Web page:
Bonded by Blood
Henry Dell and Alana Armstrong
Spotlites @ The Merchants' Hall
In 1966, Ian Brady and Myra Hindley were convicted of murdering five children on the Yorkshire Moors.
In 2014 3B Theatre thought it was a sensible idea to create a musical about this horrific pair, and in so doing have created one of the most unethical pieces of theatre at this year’s Edinburgh Fringe.
Henry Dell and Alana Armstrong take centre stage in possibly the dingiest venue in the city, to perform the new musical, Bonded by Blood. The production takes the audience from the initial killing spree through the court process, and begins to hint at what made these two young adults to murder innocent children.
However, the whole structure is extremely disjointed and involves the two actors dressing as Satan's helpers (in odd cut-up white sheets) and responding to the voice of the Devil in order to push the "story" on.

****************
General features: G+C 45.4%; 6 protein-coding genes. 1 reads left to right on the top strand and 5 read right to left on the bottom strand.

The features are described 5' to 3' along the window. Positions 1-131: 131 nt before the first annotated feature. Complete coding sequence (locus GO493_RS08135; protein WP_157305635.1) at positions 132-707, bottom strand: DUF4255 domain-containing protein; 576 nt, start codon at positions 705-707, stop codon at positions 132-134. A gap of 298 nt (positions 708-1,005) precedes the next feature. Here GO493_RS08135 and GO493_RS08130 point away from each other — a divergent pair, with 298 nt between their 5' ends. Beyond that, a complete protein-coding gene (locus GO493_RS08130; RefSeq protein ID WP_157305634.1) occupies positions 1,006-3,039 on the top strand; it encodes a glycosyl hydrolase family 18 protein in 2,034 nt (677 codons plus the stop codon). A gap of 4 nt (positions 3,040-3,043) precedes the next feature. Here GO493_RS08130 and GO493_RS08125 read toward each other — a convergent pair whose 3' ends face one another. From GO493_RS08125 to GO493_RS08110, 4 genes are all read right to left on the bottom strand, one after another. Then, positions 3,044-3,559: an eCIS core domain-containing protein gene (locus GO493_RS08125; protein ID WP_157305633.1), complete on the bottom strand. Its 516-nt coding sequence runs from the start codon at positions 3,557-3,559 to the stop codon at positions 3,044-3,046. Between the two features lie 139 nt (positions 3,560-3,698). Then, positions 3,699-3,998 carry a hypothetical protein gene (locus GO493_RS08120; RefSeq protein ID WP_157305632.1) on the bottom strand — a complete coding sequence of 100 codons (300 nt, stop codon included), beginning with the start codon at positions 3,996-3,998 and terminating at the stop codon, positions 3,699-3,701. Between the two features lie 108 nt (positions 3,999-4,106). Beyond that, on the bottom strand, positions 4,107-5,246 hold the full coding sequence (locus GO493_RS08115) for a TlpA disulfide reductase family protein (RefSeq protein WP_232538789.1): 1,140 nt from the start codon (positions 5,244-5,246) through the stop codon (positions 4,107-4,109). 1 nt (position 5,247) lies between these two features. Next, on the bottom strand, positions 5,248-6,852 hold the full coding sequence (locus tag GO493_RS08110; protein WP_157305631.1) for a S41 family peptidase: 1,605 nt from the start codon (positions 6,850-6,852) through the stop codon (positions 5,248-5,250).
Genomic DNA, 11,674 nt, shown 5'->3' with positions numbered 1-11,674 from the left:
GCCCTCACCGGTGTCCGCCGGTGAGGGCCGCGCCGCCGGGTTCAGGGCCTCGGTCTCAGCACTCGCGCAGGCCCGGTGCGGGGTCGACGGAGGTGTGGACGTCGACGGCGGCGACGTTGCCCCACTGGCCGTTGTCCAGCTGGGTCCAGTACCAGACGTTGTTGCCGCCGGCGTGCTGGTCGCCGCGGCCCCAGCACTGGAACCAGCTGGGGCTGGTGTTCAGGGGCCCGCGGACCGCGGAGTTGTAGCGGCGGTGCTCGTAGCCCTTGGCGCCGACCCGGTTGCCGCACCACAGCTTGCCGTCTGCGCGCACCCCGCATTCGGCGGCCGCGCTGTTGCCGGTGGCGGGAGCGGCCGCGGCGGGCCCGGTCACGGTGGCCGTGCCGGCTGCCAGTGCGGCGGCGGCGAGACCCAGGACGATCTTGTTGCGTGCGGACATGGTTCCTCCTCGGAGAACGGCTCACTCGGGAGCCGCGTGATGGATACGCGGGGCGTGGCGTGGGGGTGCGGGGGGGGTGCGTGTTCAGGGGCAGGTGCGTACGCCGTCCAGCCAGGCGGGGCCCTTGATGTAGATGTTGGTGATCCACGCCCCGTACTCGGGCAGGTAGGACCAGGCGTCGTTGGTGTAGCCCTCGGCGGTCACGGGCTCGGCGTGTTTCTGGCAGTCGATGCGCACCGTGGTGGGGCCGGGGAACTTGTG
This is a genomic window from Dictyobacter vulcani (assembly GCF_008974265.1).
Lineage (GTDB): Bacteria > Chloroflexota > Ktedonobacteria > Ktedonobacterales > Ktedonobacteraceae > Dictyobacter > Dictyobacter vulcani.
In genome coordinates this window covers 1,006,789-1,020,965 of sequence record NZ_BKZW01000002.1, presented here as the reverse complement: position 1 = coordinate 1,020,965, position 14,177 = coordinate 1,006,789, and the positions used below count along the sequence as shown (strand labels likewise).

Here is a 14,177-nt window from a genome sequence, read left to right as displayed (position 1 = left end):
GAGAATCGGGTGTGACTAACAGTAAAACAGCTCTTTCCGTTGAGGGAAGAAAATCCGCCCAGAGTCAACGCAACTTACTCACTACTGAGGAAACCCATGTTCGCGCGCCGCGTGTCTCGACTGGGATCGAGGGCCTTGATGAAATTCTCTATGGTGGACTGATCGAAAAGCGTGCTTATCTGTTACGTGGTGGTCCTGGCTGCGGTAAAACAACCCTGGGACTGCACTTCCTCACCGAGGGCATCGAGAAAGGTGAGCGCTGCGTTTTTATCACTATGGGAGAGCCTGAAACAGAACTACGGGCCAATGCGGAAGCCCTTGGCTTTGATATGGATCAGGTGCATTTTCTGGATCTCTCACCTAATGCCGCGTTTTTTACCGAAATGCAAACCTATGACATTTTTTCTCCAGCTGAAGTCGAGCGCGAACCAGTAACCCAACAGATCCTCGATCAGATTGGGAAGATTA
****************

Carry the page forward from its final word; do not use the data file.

The songs are not good. Using the same lyrics over and over again within one number, there is very little choreography in the piece. At one point, the voice of Satan decides to sing a song by possessing one of the actors. “The Satan Sing-Along Song” is one of the most awkward and ethically incorrect spectacles I have ever seen on a theatre stage.
As the actor playing both the Devil and Brady tries and fails to get the audience clapping along to his ironically upbeat and happy number, you cannot help but wonder what the writer was thinking by putting this in the production.
Around twenty-five minutes into the show, I seriously began to question the motivation and purpose behind this surreal and immoral production. However, the writers (Henry Dell and Alana Armstrong) evidently tried to cover their tracks by giving Satan a monologue that reels off many different reasons for staging the show. It’s just a shame that none of these examples shine through in the work created.
You can’t help but get the feeling that the company should have never chosen this subject matter, as I am sure a different topic may have come across far better.
Reviewer: Liam Blain